Lately, that means superimposed over the unmistakable decades-long warming trend described by the Panel on Climate Change. Even if it is a global event, a cold season or cold year alone does not give us a cooling climate. Similarly, the evidence for a warming climate is not based upon a single warm season or year. Take Arctic sea ice, for example. As can be seen clearly in data available from the National Snow and Ice Data Center, in recent summers sea ice has covered about half to two-thirds the area of the Arctic Ocean as it did in summers of the late 1970s and early 1980s.
The downward trend is astonishing when one views the data over decades. Last year saw the 6th smallest ice extent ever recorded – better news than the record low reached in 2012, but by no means the “global cooling” touted by climate skeptics.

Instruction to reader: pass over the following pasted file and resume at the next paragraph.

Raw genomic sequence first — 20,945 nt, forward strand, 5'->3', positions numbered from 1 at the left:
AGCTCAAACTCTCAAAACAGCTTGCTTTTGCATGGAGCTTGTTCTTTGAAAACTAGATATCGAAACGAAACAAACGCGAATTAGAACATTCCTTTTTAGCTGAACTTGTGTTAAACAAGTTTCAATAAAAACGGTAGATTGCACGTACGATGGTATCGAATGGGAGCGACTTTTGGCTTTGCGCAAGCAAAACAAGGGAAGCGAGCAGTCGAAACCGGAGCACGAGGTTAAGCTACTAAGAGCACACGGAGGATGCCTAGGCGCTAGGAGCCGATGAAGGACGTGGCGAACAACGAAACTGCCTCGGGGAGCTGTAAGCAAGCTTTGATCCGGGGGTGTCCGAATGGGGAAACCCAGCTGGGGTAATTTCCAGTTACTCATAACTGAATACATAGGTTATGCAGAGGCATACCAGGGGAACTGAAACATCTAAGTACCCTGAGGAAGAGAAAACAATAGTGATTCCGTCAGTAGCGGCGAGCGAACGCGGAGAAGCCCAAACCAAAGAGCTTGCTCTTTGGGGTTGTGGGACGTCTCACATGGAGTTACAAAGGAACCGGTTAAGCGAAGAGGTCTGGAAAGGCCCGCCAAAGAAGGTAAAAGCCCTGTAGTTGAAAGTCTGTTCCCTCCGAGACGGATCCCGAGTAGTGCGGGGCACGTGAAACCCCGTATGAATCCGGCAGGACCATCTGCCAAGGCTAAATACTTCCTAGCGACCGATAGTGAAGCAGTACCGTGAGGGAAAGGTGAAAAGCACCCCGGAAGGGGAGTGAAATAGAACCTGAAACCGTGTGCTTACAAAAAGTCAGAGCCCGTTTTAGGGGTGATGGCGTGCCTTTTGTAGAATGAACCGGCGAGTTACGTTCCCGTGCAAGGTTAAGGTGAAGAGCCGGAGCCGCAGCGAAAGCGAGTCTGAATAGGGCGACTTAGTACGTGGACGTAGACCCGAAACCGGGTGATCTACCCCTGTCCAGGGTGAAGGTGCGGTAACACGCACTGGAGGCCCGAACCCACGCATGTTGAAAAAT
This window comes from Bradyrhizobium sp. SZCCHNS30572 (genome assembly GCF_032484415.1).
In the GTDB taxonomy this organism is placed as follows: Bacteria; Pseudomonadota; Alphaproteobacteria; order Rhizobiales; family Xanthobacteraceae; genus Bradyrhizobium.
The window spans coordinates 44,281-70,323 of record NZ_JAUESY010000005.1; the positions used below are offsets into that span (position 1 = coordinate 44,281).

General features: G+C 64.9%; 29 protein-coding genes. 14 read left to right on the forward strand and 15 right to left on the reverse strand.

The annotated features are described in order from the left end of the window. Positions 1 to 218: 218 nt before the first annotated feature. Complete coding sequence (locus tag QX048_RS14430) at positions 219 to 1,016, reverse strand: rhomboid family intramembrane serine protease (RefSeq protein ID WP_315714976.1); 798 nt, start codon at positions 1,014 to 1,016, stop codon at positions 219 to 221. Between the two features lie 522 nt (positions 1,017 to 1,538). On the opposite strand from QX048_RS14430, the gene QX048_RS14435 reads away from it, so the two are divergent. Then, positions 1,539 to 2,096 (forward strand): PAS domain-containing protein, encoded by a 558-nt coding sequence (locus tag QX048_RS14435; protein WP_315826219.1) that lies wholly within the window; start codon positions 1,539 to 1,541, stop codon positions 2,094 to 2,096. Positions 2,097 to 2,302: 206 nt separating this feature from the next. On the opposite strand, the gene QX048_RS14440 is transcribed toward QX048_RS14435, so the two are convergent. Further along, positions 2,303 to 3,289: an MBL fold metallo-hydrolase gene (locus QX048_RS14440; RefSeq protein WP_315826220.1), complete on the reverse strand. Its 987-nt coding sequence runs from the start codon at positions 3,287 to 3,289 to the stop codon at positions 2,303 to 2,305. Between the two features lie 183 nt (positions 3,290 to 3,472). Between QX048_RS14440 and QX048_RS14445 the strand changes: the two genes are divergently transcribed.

Of course, the same faulty conflation of short-term weather and longer-term climate sometimes goes in the opposite direction, applied to hot weather. One very bad year for Arctic sea ice will not necessarily be followed by another equally bad year. A hot summer in one part of the country is not, by itself, evidence for climate change – although hotter and more frequent heat waves are an expected consequence of global warming and the probability of hot summers is going up, up, up.
The bottom line is that the problem of climate change has not gone away, despite the fact that some of us can’t remember what our yards look like without snow or our spouses look like without long underwear. Given that we may be wired to worry more about climate change when we’re warm than when we’re cold, maybe it was a blessing that Trump’s misinformed tweets made me so angry and hot under the collar.